3

I write embedded firmware using C++. A common job for firmware is to "handle" different types of "messages" (e.g., in a communication protocol). The "C" way of doing this would be a really big switch statement like so:

void handleMessage(const AbstractMessage& msg)
{
    switch (msg.id())
    {
    case Message1::kId:
        //Do something with the specific message by casting
        //static_cast<const Message1&>(msg)
        break;
    case Message2::kId:
       //Do something else
       break;
    }
}

In OOP, a big switch statement like this is often a code smell as well as a maintenance headache. So, I typically leverage the features of C++ to implement this same process using the visitor pattern instead. This way, the compiler is essentially creating my "message lookup table" via virtual methods:

class Visitor
{
public:
    virtual void visit(const Message1& msg) {}
    virtual void visit(const Message2& msg) {}
};

class MyFantasticClass : public MessageVisitor
{
public:
    void handleMessage(const AbstractMessage& msg);
    void visit(const Message1& msg) override;
    void visit(const Message2& msg) override;
};

void MyFantasticClass ::handleMessage(const AbstractMessage& msg)
{
    msg.accept(*this);
}

This is great except for a couple problems.

First, because the "visitor" needs to inherit from an interface, I often find myself having to introduce multiple inheritance into my design. For example, MyFantasticClass my inherit to introduce a real "is-a" relationship while also needing to inherit from Visitor to implement a "is implemented in terms of" relationship. This multiple inheritance just adds more complexity and (potentially) overhead (e.g., due to additional "thunk" methods).

Second, I often find my classes visiting a message that originated internally. For example, the MyFantasticClass class creates a new message via a factory then wants to "visit" this specific message. Since the class inherits from the Visitor interfance, it now states to the outside world that it "is a" Visitor. But, the intent is not for other classes to use this interface.

My question is, is there another option I can look into?

One of my thoughts was to break the inheritance by introducing a private class which inherits from the visitor interface which is then a member of the main class

class MyFantasticClass : public MessageVisitor
{
public:
    void handleMessage(const AbstractMessage& msg);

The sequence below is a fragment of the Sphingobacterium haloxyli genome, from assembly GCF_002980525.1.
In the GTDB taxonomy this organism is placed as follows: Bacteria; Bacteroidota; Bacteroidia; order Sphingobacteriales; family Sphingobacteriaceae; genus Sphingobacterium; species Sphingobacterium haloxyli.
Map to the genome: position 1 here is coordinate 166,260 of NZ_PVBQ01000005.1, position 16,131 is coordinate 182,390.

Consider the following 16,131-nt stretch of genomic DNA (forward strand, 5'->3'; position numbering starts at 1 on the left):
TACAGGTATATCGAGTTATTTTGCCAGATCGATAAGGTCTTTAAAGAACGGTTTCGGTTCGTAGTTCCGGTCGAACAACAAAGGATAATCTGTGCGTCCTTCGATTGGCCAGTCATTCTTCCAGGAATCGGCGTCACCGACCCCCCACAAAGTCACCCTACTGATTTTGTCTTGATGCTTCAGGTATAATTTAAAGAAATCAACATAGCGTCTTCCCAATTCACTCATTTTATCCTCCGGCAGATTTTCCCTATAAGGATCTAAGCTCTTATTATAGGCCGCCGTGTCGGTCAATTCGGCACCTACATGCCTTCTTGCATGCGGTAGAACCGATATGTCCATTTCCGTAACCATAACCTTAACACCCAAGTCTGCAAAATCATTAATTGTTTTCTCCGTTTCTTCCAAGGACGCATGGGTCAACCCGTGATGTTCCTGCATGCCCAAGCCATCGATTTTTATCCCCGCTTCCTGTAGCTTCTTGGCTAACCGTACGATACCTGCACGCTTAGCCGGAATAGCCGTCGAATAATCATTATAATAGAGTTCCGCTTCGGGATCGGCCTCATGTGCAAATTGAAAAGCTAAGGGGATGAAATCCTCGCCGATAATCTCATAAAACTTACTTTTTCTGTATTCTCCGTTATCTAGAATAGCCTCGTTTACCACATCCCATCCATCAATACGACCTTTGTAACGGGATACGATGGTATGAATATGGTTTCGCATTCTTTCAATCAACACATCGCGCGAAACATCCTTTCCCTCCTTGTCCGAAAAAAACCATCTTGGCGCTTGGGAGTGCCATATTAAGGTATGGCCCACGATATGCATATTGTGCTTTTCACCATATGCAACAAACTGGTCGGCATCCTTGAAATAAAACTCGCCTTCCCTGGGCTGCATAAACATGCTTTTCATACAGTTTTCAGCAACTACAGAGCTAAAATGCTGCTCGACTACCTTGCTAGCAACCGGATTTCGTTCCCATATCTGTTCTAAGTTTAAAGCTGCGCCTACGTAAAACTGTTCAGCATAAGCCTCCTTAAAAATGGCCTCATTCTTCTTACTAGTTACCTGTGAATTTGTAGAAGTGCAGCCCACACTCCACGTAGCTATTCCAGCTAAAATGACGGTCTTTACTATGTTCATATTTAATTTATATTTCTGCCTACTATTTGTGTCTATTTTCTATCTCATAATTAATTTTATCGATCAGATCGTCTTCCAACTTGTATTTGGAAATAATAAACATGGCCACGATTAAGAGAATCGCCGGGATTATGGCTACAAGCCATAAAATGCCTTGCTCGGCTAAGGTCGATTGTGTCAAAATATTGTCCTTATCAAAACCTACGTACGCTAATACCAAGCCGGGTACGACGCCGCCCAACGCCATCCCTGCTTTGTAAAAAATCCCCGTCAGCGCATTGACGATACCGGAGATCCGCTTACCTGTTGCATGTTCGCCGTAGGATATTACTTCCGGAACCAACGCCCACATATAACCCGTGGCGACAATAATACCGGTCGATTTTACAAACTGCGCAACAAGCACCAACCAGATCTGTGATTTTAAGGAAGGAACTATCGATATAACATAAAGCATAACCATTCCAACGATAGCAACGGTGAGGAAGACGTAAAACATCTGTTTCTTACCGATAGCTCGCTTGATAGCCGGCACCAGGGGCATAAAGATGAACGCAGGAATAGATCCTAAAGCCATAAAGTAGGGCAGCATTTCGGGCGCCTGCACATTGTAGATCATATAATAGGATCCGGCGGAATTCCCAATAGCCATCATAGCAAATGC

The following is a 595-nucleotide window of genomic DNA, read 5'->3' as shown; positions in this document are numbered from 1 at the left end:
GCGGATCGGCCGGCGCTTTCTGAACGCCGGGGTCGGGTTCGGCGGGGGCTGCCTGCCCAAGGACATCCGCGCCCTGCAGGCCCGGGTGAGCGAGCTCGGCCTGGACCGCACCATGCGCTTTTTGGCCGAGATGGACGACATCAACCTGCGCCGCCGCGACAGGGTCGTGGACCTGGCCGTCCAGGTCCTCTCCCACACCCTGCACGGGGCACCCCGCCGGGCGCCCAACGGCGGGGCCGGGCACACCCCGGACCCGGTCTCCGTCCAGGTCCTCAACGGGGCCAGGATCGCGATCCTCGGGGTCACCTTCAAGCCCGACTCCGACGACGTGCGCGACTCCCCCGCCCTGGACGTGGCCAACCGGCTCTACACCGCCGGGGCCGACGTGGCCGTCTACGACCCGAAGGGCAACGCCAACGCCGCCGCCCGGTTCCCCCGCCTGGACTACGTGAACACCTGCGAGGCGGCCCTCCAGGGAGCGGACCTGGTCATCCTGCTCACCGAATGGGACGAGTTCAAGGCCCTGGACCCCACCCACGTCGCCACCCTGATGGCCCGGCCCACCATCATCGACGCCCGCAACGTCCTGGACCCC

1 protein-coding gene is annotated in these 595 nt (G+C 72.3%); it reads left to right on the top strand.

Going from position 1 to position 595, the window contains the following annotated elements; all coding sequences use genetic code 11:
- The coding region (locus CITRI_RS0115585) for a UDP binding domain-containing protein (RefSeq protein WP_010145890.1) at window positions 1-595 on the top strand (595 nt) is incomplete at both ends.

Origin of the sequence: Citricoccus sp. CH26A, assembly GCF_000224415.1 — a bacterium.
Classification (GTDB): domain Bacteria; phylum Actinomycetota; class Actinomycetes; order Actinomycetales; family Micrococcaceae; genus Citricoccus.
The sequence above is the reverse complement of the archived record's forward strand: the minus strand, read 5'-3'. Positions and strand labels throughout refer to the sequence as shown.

private:
    class Impl : public MessageVisitor
    {
    public:
        void visit(const Message1& msg) override;
        void visit(const Message2& msg) override;
    };

    Impl _impl;
};

void MyFantasticClass ::handleMessage(const AbstractMessage& msg)
{
    msg.accept(_impl);
}

But this introduces the added complexity of me somehow needing to perhaps still have access to the members (variables and functions) of the MyFantasticClass class from within the visitor since it was this class that needed to "handle" the messages in the first place.

7
  • 3
    You might want to look up std::variant and std::visit. Commented Aug 3, 2023 at 16:40
  • I'm wondering if private inheritance is one possible, simple solution as described here: softwareengineering.stackexchange.com/questions/208066/… Commented Aug 3, 2023 at 17:27
  • 4
    The Visitor pattern is to some extent a switch statement in disguise. Inheritance and std::visit really just help the compiler catch and enforce the cases you haven't implemented (e.g., if you're adding a new Visitor (a new operation), or if you add a new type of Element that you want to be able to visit (operate upon)). If you're simply switching on a type or on an identifier, then the "elements" are the different types/identifiers, and different "visitors" are just the different functions that contain switch statements. 1/2 Commented Aug 3, 2023 at 20:55
  • 3
    The primary design tradeoff is the same - it's fairly easy to add new functions/visitors, but it's hard to add new types of elements (cause you have to update all the functions/visitors to handle the new type in an appropriate way). There are other secondary tradeoffs like complexity vs type safety, etc. If you want the "changeability" tradeoff to be the other way around (easy to add new types, but harder to add new methods), then something like the Strategy pattern (+ perhaps a factory) is a better fit. 2/2 Commented Aug 3, 2023 at 20:55
  • This SO thread may help
    – radarbob
    Commented Aug 4, 2023 at 7:13

1 Answer 1

1

Based upon the comments on my question, one possible alternative would be to use std::variant and std::visit as such:

#include <variant>
#include <iostream>

class ClassA {};
class ClassB {};
class ClassC {};

using MyVariant = std::variant<ClassA, ClassB, ClassC>;

class MyVisitor
{
public:
    void visit(const MyVariant& v)
    {
        std::visit([this](auto&& arg){
            this->visit(arg);
        }, v);
    }

private:
    void visit(const ClassA& x)
    {
        std::cout << "MyVisitor visits ClassA" << std::endl;
    }
    
    void visit(const ClassB& x)
    {
        std::cout << "MyVisitor visits ClassB" << std::endl;
    }
    
    void visit(const ClassC& x)
    {
        std::cout << "MyVisitor visits ClassC" << std::endl;
    }
};

You can see a side-by-side example of using a traditional visitor versus std::variant here: https://godbolt.org/z/hKccz9qTe

Interestingly enough, the variant seems to produce smaller code (which is typically me desire for an embedded system) when compiled identically to the traditionalvisitor (using virtual methods). I confirmed this by compiling both using arm-none-eabi-g++ then running arm-none-eabi-size. This seems a bit odd since, from my understanding, std::visit essentially implements a vtable under the hood in order to do its work.

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